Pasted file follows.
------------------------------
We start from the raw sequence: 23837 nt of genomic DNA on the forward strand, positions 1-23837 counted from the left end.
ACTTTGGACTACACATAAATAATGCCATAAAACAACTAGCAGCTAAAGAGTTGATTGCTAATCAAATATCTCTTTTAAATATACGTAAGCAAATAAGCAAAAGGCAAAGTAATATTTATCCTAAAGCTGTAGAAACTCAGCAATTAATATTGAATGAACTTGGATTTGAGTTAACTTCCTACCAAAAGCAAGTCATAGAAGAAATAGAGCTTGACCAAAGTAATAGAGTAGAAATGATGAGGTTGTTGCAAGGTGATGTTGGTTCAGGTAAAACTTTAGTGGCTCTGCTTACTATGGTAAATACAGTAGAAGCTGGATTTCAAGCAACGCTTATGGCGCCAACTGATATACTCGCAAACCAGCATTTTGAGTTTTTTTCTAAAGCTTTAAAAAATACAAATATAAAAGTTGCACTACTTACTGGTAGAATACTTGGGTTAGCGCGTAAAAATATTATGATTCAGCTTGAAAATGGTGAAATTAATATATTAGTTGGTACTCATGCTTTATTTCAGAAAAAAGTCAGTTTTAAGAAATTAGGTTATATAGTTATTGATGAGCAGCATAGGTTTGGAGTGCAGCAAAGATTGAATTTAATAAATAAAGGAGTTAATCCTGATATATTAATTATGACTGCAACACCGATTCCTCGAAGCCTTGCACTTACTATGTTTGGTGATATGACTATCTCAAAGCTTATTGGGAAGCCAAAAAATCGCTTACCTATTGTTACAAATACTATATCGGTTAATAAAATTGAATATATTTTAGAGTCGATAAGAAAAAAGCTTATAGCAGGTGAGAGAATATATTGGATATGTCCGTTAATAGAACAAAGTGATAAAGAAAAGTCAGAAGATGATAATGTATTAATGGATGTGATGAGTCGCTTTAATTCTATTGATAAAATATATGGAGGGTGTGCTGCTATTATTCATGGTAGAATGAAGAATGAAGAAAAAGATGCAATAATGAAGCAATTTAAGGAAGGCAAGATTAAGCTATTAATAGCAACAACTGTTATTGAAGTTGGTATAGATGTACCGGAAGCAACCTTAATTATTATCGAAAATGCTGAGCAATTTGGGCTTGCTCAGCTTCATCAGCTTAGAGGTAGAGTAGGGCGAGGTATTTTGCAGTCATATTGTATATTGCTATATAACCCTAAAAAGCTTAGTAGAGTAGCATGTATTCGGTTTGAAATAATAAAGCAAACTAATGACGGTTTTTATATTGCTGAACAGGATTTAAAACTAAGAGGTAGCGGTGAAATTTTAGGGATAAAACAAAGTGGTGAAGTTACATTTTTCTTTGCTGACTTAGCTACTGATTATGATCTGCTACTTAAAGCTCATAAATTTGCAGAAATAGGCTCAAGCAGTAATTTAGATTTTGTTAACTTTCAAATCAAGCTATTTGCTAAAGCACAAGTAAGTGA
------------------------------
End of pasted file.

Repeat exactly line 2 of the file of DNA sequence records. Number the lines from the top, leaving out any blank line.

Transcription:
ACTTTGGACTACACATAAATAATGCCATAAAACAACTAGCAGCTAAAGAGTTGATTGCTAATCAAATATCTCTTTTAAATATACGTAAGCAAATAAGCAAAAGGCAAAGTAATATTTATCCTAAAGCTGTAGAAACTCAGCAATTAATATTGAATGAACTTGGATTTGAGTTAACTTCCTACCAAAAGCAAGTCATAGAAGAAATAGAGCTTGACCAAAGTAATAGAGTAGAAATGATGAGGTTGTTGCAAGGTGATGTTGGTTCAGGTAAAACTTTAGTGGCTCTGCTTACTATGGTAAATACAGTAGAAGCTGGATTTCAAGCAACGCTTATGGCGCCAACTGATATACTCGCAAACCAGCATTTTGAGTTTTTTTCTAAAGCTTTAAAAAATACAAATATAAAAGTTGCACTACTTACTGGTAGAATACTTGGGTTAGCGCGTAAAAATATTATGATTCAGCTTGAAAATGGTGAAATTAATATATTAGTTGGTACTCATGCTTTATTTCAGAAAAAAGTCAGTTTTAAGAAATTAGGTTATATAGTTATTGATGAGCAGCATAGGTTTGGAGTGCAGCAAAGATTGAATTTAATAAATAAAGGAGTTAATCCTGATATATTAATTATGACTGCAACACCGATTCCTCGAAGCCTTGCACTTACTATGTTTGGTGATATGACTATCTCAAAGCTTATTGGGAAGCCAAAAAATCGCTTACCTATTGTTACAAATACTATATCGGTTAATAAAATTGAATATATTTTAGAGTCGATAAGAAAAAAGCTTATAGCAGGTGAGAGAATATATTGGATATGTCCGTTAATAGAACAAAGTGATAAAGAAAAGTCAGAAGATGATAATGTATTAATGGATGTGATGAGTCGCTTTAATTCTATTGATAAAATATATGGAGGGTGTGCTGCTATTATTCATGGTAGAATGAAGAATGAAGAAAAAGATGCAATAATGAAGCAATTTAAGGAAGGCAAGATTAAGCTATTAATAGCAACAACTGTTATTGAAGTTGGTATAGATGTACCGGAAGCAACCTTAATTATTATCGAAAATGCTGAGCAATTTGGGCTTGCTCAGCTTCATCAGCTTAGAGGTAGAGTAGGGCGAGGTATTTTGCAGTCATATTGTATATTGCTATATAACCCTAAAAAGCTTAGTAGAGTAGCATGTATTCGGTTTGAAATAATAAAGCAAACTAATGACGGTTTTTATATTGCTGAACAGGATTTAAAACTAAGAGGTAGCGGTGAAATTTTAGGGATAAAACAAAGTGGTGAAGTTACATTTTTCTTTGCTGACTTAGCTACTGATTATGATCTGCTACTTAAAGCTCATAAATTTGCAGAAATAGGCTCAAGCAGTAATTTAGATTTTGTTAACTTTCAAATCAAGCTATTTGCTAAAGCACAAGTAAGTGA